Texas citrus is a fall/winter favorite among many retailers and their customers. Vicki Hitchcock, produce manager at Carter’s Food Center in Vinita, Okla., was awaiting her first shipments of Texas grapefruit the third week of October.

Prior to that, the store offered Florida citrus, but customers like Texas grapefruit because of its deep, red color and sweet taste, Hitchcock said.

Carter’s is a small store, so Hitchcock displays grapefruit in black baskets in a refrigerated display case. When they’re on ad, she merchandises them on the produce department floor.

Regular price for Texas grapefruit is about 69 cents apiece, she said, but consumers can save a bundle when they’re on ad for 3 for $1.

Carter’s doesn’t sell Texas oranges because the store’s supplier sources oranges from Florida and California.

Bob Chennault, produce manager at B&B Foods, Leonard, Texas, receives shipments of Texas oranges and grapefruit three times a week when they’re in season.

He merchandises each in a 2- by 3-foot display and offers bulk, but not bagged product.

The store offers shoppers a choice of large and smaller, snack-size oranges. Consumers seem to prefer the small size, he said.

The store features grapefruit on ad about once every six weeks, but features oranges, especially the smaller sizes, about once a month.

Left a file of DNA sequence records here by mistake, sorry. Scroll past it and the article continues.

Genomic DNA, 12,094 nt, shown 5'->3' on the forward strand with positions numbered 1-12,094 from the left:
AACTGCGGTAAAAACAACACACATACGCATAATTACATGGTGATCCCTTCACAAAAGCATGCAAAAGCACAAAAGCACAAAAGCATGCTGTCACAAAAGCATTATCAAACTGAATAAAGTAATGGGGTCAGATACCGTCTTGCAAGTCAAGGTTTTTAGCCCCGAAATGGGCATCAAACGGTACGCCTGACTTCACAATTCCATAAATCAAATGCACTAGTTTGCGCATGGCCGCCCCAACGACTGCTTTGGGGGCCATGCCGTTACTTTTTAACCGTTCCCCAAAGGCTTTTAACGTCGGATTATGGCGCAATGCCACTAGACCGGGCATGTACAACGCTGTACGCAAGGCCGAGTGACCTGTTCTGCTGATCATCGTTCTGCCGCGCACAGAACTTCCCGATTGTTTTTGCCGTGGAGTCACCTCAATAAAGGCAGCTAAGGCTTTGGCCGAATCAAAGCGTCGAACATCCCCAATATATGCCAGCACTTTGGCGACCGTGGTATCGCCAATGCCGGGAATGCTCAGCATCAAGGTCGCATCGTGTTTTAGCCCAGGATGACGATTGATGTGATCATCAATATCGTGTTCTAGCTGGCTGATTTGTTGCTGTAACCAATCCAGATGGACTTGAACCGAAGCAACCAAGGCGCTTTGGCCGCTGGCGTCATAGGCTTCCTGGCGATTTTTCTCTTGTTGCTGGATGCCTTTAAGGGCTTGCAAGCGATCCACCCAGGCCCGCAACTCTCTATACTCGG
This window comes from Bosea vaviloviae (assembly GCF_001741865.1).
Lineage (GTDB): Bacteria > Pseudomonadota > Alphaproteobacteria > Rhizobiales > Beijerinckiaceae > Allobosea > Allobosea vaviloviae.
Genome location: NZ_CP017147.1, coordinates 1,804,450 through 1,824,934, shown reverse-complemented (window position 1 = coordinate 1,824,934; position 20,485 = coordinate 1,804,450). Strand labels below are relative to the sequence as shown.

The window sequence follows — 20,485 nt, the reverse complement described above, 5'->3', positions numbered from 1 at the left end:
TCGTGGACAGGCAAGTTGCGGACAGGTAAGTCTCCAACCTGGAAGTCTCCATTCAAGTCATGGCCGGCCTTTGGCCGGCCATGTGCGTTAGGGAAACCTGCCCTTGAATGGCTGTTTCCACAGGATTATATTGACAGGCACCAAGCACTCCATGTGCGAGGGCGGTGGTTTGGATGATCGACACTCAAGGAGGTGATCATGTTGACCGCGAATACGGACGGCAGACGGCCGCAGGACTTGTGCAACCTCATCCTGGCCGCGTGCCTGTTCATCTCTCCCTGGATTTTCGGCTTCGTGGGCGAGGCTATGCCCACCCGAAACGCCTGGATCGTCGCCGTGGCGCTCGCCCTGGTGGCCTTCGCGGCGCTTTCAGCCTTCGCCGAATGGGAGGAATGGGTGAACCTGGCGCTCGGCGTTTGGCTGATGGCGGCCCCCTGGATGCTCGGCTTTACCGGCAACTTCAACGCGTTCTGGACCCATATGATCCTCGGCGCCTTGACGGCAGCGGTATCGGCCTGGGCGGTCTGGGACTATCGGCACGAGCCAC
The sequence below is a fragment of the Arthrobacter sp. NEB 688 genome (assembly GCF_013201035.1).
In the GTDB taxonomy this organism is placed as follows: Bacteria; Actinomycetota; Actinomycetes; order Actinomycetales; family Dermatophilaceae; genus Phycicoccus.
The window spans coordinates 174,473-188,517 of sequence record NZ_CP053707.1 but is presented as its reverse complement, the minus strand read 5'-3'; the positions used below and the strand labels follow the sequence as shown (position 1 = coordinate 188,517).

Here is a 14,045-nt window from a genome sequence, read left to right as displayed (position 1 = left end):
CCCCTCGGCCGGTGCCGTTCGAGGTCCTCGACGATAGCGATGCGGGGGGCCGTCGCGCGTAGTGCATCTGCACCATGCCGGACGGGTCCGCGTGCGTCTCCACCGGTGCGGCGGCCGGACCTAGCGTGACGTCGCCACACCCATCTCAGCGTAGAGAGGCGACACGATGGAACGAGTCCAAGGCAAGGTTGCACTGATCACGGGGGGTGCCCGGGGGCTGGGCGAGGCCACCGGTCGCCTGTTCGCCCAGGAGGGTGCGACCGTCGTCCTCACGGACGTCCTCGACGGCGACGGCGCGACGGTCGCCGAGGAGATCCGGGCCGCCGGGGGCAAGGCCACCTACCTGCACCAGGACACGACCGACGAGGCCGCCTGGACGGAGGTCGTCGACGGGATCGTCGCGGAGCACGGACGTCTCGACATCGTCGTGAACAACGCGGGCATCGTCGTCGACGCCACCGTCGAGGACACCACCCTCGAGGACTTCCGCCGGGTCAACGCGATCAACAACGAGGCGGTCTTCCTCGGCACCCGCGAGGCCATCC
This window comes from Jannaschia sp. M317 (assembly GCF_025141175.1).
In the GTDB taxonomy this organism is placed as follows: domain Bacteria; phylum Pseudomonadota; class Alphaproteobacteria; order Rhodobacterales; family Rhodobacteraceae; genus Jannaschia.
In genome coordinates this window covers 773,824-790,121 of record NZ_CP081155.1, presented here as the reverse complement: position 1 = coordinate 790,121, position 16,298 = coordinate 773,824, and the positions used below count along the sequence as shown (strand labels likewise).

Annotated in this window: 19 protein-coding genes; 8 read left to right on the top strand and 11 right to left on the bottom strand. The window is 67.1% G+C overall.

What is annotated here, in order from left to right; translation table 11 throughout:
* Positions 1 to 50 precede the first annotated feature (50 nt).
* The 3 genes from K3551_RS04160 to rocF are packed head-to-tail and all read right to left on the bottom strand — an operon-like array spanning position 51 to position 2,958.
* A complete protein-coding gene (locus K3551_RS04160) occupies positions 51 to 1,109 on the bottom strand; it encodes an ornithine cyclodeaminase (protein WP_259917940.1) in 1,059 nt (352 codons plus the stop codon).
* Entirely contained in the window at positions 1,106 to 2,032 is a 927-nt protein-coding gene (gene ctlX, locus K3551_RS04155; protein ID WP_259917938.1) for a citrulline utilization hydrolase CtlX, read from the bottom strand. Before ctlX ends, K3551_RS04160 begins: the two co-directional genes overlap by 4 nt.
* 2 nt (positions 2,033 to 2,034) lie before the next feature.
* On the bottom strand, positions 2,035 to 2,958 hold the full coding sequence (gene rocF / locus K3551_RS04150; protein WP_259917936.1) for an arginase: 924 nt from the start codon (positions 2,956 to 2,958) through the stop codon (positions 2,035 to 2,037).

Retailers tend to sell larger grapefruit by the pound and smaller sizes in multiples — such as 2 for $1, said Richard Walsh, marketing director for Healds Valley Farms Inc., Edinburg, Texas.

Bags are “huge” for Healds Valley Farms, he said.

The company offers four different bag weights for grapefruit and oranges and sells about 40% of its citrus in bags.

Carter’s Food Center offers grapefruit in 5-pound bags as well as bulk and features them on ad about four times or more during the season, Hitchcock says.

Most shoppers prefer loose grapefruit, but those who consume it regularly tend to buy it by the bag, she said.

When it’s featured in a newspaper or magazine article, or when a popular TV personality mentions grapefruit, she sees a spike in sales.

Carter’s customers tend to purchase grapefruit for its taste as well as its health benefits, Hitchcock added.

TexaSweet Citrus Marketing Inc., Mission, Texas, has a variety of point-of-purchase materials available to help retailers promote Texas citrus, said Eleisha Ensign, executive director.

The company’s website, www.texasweet.com, also includes safety, storage and handling tips.